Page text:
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EPA proposes revisions to public notice provisions in air permitting programs

Program actions would be communicated electronically in lieu of newspaper publication

Posted December 30, 2015

EPA is proposing revisions to the “public notice” rule provisions for the New Source Review (NSR), title V, and Outer Continental Shelf (OCS) permit programs of the Clean Air Act (CAA) and the corresponding onshore area (COA) determinations for implementation of the OCS air quality regulations. This action would remove the mandatory requirement for permitting agencies to provide public notice of a draft air permit, as well as certain other program actions, through publication in a newspaper. EPA is proposing to instead allow for electronic noticing (e-notice) of these actions.

The current rules for the major NSR, title V and OCS programs were issued in the 1980s and 1990s, prior to the electronic media age. Consequently, these rule sections were written to require that agencies notify the public of permitting actions by way of newspaper publication, which was the most effective way to advertise permits at the time. Over the years, availability of and access to the Internet and other forms of electronic media have increased significantly in the U.S.

Recently, many air agencies began to supplement the required newspaper publication with an electronic posting of permit notices using their agency websites. According to EPA, once the permitting agency develops a website and formats it to post permitting notices, the agency has an effective, convenient, and cost-effective way to communicate permitting-related information to the majority of the public.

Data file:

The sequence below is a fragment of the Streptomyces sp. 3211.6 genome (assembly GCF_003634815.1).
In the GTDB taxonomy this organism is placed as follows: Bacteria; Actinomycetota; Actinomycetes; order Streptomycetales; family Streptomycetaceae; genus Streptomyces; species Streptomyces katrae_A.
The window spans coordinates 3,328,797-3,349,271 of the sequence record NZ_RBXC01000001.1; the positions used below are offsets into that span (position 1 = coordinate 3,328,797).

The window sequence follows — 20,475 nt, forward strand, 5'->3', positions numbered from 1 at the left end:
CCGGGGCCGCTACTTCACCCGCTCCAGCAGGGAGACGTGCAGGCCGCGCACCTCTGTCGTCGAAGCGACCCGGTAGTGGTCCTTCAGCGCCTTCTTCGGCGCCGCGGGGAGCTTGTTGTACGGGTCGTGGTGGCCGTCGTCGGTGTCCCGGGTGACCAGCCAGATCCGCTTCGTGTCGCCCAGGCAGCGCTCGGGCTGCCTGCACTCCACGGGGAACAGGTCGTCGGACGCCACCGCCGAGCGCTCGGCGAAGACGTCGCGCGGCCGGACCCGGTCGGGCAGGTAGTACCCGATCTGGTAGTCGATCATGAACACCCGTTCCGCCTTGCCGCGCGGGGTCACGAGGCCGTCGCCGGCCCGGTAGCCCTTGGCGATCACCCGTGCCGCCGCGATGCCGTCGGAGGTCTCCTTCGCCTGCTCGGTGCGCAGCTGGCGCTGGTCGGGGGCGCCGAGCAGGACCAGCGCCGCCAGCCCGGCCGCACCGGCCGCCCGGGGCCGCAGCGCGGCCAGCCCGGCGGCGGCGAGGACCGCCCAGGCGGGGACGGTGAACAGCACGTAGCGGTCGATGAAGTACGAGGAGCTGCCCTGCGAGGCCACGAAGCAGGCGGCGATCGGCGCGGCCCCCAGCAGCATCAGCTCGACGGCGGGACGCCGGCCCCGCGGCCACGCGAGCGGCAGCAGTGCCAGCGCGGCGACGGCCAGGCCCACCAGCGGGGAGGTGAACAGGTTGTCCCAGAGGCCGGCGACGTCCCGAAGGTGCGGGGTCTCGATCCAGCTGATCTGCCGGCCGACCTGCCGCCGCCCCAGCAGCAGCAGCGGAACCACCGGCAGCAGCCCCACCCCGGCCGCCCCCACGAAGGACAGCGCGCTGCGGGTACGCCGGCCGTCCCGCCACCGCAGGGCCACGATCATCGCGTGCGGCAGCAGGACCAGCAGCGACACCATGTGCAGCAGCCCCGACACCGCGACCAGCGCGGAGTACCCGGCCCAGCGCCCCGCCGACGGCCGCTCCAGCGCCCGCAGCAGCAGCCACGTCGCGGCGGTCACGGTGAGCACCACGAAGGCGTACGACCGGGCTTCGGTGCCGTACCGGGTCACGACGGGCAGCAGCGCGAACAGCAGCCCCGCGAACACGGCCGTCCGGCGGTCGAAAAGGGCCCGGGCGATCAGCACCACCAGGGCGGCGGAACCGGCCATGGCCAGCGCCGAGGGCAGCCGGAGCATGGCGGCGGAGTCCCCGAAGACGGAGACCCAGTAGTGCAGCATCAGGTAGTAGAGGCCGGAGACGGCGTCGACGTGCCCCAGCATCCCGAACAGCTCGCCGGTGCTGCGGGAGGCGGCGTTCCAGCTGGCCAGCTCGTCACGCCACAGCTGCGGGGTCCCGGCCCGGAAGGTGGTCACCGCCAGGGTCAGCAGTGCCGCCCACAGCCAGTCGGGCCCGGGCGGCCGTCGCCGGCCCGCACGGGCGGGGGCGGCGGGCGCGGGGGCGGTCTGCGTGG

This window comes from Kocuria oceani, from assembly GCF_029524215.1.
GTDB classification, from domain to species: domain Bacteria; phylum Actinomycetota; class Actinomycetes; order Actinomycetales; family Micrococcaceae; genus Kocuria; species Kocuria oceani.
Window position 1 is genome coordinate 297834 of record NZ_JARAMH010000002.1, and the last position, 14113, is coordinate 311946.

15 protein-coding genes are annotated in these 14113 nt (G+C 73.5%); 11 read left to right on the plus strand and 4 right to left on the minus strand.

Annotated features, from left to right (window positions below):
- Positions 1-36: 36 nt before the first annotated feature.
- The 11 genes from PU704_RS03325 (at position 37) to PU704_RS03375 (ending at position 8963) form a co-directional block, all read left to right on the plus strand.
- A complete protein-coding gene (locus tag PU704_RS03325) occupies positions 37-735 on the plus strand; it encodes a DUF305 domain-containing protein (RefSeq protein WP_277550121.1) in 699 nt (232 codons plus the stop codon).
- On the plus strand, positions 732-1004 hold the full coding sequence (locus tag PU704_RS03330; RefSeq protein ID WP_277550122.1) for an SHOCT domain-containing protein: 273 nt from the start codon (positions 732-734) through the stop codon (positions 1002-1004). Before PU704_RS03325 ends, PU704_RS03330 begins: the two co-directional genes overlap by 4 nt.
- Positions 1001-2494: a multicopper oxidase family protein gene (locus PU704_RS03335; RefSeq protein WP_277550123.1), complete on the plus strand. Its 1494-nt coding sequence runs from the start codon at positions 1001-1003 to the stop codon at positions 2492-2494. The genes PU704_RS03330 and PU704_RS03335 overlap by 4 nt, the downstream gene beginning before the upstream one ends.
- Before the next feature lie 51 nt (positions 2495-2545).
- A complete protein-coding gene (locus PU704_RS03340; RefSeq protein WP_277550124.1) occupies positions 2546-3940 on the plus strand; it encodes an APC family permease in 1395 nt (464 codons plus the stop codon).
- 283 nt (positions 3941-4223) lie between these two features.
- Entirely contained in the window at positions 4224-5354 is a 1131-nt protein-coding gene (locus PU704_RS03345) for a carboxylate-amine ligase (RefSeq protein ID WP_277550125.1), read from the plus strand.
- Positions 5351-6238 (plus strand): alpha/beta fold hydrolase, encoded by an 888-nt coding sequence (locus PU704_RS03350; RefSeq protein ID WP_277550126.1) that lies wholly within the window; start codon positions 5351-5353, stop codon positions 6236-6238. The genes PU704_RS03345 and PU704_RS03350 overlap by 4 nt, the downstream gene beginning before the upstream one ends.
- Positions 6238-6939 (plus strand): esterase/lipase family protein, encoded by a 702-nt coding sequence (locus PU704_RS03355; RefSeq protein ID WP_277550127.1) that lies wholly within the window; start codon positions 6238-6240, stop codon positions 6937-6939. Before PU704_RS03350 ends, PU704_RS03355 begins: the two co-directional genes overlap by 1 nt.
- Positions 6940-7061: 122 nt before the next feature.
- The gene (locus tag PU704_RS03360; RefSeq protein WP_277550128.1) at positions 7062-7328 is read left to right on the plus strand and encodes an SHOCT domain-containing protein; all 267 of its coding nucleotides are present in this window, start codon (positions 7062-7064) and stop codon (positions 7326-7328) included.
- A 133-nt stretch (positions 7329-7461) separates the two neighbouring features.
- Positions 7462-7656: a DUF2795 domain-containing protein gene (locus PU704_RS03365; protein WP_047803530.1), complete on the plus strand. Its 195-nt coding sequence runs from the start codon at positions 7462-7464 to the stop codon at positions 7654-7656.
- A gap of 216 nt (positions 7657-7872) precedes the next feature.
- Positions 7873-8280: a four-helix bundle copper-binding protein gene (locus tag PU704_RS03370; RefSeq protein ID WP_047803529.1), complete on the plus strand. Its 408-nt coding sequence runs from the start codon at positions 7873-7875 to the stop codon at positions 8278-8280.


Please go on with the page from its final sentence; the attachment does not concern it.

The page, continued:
The proposed revisions would apply to major source air permits issued by the EPA, by EPA-delegated air agencies, and by air agencies with EPA-approved programs (with the exception of permits that are issued pursuant to the Tribal NSR Rule, which already allows for e-notice methods). The proposed revisions would require e-notice for the noticing of major source permits by these agencies. As part of the e-notice requirement, the agency would also need to post the draft permit on a website. However, the proposed rule would not preclude the practices of agencies to provide other additional means of notification to communities that may be affected by permit actions, if those means would better reach particular communities.

The agency expects the proposal to appear in the December 29, 2015, Federal Register. Once published, EPA will accept comments for 60 days. All comments should be identified by Docket ID No. EPA-HQ-OAR-2015-0090 and submitted to the federal e-rulemaking portal. Follow the online instructions for submitting comments.

It is noteworthy that EPA is seeking comment on a number of aspects of the proposal including whether an air agency must use a consistent noticing method for all permit actions and whether an agency may use an alternative noticing method if its website is offline for a period of time.

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